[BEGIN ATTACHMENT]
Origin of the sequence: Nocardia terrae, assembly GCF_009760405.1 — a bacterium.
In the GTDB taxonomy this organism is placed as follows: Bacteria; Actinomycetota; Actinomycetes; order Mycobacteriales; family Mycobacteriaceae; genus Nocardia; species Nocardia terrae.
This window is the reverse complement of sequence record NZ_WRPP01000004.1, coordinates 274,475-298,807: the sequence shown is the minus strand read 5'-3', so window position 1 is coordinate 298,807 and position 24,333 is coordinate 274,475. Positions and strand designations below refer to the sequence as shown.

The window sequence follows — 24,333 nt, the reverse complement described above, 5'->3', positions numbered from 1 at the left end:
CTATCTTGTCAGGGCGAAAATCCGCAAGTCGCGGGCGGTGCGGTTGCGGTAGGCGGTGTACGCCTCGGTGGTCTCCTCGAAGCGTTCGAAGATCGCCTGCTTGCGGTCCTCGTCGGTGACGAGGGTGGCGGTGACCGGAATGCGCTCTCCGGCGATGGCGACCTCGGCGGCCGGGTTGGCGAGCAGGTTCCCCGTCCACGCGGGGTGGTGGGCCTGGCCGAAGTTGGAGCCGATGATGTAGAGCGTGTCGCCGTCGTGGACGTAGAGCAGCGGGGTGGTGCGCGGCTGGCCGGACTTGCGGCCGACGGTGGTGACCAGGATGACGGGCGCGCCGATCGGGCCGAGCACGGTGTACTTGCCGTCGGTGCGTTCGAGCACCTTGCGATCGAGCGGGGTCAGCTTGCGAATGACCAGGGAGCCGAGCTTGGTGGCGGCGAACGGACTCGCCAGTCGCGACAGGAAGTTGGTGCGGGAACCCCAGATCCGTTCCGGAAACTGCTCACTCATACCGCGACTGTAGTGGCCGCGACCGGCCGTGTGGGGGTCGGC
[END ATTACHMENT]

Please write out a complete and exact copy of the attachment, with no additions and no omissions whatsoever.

Origin of the sequence: Nocardia terrae, assembly GCF_009760405.1 — a bacterium.
In the GTDB taxonomy this organism is placed as follows: Bacteria; Actinomycetota; Actinomycetes; order Mycobacteriales; family Mycobacteriaceae; genus Nocardia; species Nocardia terrae.
This window is the reverse complement of sequence record NZ_WRPP01000004.1, coordinates 274,475-298,807: the sequence shown is the minus strand read 5'-3', so window position 1 is coordinate 298,807 and position 24,333 is coordinate 274,475. Positions and strand designations below refer to the sequence as shown.

The window sequence follows — 24,333 nt, the reverse complement described above, 5'->3', positions numbered from 1 at the left end:
CTATCTTGTCAGGGCGAAAATCCGCAAGTCGCGGGCGGTGCGGTTGCGGTAGGCGGTGTACGCCTCGGTGGTCTCCTCGAAGCGTTCGAAGATCGCCTGCTTGCGGTCCTCGTCGGTGACGAGGGTGGCGGTGACCGGAATGCGCTCTCCGGCGATGGCGACCTCGGCGGCCGGGTTGGCGAGCAGGTTCCCCGTCCACGCGGGGTGGTGGGCCTGGCCGAAGTTGGAGCCGATGATGTAGAGCGTGTCGCCGTCGTGGACGTAGAGCAGCGGGGTGGTGCGCGGCTGGCCGGACTTGCGGCCGACGGTGGTGACCAGGATGACGGGCGCGCCGATCGGGCCGAGCACGGTGTACTTGCCGTCGGTGCGTTCGAGCACCTTGCGATCGAGCGGGGTCAGCTTGCGAATGACCAGGGAGCCGAGCTTGGTGGCGGCGAACGGACTCGCCAGTCGCGACAGGAAGTTGGTGCGGGAACCCCAGATCCGTTCCGGAAACTGCTCACTCATACCGCGACTGTAGTGGCCGCGACCGGCCGTGTGGGGGTCGGC